It’s no longer surprising that the Christmas and holiday season has extended. Some installations and decorations are being displayed in October these days. The Fourth of July “kind of turns the corner – people are more open to talk about holiday décor after that.”
That’s according to Caroline Puller, vice president of visual design with Seasonscapes, who talked about strategies for seasonal success at Cultivate’23. Puller has nearly 20 years’ experience in the holiday décor business. While her focus is specifically on dapper decorations, she provided wisdom on how the green industry can also capitalize on Christmas.
The first big question to ask is “Why sell holiday décor?” Puller listed some easy answers. Doing so brings joy to your community; it can bring you an additional revenue line; it can stop your competition from coming after your clients; and you can become a one-stop shop for your clients, providing décor, whether live or not, 12 months of the year.
Selling holiday décor also allows you to keep your best staff working year-round and it builds comradery among your staff. “It’s a feel-good factor for everyone,” Puller said.
The next question is “How do you scale your business for Christmas?” There are only so many weeks in a year – and for growers, the majority of those are dedicated to their crops. Another issue is storage, as there are only so many square feet available as well. Puller’s operation developed what they call “Christmas in a Box.” Everything that’s going to be sold is in one box, whether that’s a fully dressed tree, wreath or moss ball. She said there is a demand for that simplicity.
There are myriad options when it comes to building your holiday inventory. Those who are just starting out to the most experienced sellers may first purchase online and from catalogs. If the holiday décor side of your business becomes more serious, you may travel to the Dallas or Atlanta markets and order supplies early. You can even purchase pre-decorated holiday décor to resell.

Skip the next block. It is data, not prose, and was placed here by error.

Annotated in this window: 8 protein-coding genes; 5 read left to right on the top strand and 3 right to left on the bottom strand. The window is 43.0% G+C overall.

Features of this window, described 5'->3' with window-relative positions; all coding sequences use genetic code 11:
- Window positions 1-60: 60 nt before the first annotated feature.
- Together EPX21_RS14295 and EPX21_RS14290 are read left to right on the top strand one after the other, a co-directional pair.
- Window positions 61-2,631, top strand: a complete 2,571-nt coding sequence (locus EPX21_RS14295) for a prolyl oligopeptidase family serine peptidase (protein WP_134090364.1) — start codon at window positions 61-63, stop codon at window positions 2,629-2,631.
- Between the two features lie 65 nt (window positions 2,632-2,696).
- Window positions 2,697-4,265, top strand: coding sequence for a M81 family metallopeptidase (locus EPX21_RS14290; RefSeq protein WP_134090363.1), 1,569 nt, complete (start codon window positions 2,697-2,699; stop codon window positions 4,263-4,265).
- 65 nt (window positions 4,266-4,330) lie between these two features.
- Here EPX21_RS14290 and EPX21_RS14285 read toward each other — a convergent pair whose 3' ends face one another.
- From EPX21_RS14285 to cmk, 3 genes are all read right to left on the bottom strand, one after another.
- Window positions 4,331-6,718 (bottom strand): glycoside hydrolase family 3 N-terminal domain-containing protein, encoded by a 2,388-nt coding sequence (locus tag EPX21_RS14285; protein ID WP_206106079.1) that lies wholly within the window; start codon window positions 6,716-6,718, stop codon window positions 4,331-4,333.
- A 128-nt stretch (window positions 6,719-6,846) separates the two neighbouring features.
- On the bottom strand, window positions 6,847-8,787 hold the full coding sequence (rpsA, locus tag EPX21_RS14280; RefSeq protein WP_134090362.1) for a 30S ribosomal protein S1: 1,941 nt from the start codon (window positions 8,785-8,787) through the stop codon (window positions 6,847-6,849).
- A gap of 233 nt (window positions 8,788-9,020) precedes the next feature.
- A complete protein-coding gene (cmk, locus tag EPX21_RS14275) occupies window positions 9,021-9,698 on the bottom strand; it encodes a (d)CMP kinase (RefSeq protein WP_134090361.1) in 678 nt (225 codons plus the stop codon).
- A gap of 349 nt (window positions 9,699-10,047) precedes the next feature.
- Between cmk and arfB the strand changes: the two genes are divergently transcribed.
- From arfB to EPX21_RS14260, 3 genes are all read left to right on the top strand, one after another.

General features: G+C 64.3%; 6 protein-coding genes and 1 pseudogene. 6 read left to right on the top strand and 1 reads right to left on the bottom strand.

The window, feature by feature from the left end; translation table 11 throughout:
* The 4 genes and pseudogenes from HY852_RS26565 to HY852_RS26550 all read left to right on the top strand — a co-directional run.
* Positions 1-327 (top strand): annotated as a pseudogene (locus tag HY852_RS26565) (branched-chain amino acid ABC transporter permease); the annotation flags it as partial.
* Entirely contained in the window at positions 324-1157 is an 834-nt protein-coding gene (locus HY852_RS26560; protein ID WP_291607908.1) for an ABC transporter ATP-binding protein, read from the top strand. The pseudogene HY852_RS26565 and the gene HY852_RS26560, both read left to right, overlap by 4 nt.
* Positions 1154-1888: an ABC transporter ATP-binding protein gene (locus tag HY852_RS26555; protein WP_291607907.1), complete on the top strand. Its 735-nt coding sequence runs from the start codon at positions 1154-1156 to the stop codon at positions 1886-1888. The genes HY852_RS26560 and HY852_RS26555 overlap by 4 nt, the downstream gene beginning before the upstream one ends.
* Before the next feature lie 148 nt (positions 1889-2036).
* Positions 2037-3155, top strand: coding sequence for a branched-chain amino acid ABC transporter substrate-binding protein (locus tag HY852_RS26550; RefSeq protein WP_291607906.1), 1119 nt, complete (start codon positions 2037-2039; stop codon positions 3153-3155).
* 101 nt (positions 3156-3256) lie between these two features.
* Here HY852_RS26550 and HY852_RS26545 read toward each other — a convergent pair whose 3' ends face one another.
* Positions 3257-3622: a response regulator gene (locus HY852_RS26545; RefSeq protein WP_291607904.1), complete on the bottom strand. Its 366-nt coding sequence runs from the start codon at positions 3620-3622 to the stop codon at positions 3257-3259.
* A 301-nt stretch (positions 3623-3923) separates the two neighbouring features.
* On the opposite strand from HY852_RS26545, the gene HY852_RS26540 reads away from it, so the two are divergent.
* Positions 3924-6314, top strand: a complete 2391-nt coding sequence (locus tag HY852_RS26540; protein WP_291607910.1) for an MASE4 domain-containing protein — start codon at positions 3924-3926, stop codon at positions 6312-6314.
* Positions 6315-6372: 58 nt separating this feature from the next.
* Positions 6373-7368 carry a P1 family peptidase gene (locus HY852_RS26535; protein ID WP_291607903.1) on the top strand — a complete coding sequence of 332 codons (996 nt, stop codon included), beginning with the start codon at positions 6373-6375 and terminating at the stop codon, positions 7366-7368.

But what to purchase? “Keep it super simple and only take on what you can handle,” Puller stated. “It can snowball quickly.”
To keep it simple, she suggested having set themes. (And make those themed designs easy to scale.) Only stock common items – such as trees, wreaths, ornaments and fillers – you know will move.
Storage efficiency will also help keep things simple. Remember that greenery takes precedence, then the most popular colors, then the most often used ornaments at the easiest spots to reach. “Organizing things this way saved us nearly 40% on labor the first year” they used this organization system, Puller said. Another tip: Place a sample of what’s inside each box on its outside.
“Start production as soon as you can so you don’t get behind,” Puller said. Pre-pick decoration kits for the needed items. Try to fabricate like themes together to save time. “Label, label, label – the theme, the color, what it’s for,” she added. When projects are done, have a plan for where they will be stored.
To produce holiday product, you’ll need the right staff. Puller recommended considering existing staff and exterior crews who may be quieter during winter months. You can also look to temp agencies and local colleges as well as social media posts to find others.
If you plan on keeping staff season to season, offer a come-back bonus and labor goal bonuses. Be sure to set goals and stick with them. “How long does it take the elves to do their job? Your time is so valuable. Make sure you charge enough” for it, Puller said.
That said, she did caution not to expect a big profit your first year hocking holiday. Critical considerations for your selling prices include material costs, freight and shipping costs, production labor, loading and handling labor, storage and general overhead.
With all that in mind, adding a Christmas component to your green operation can be a fun and profitable addition to your business plan – as long as you have a plan in place.
by Courtney Llewellyn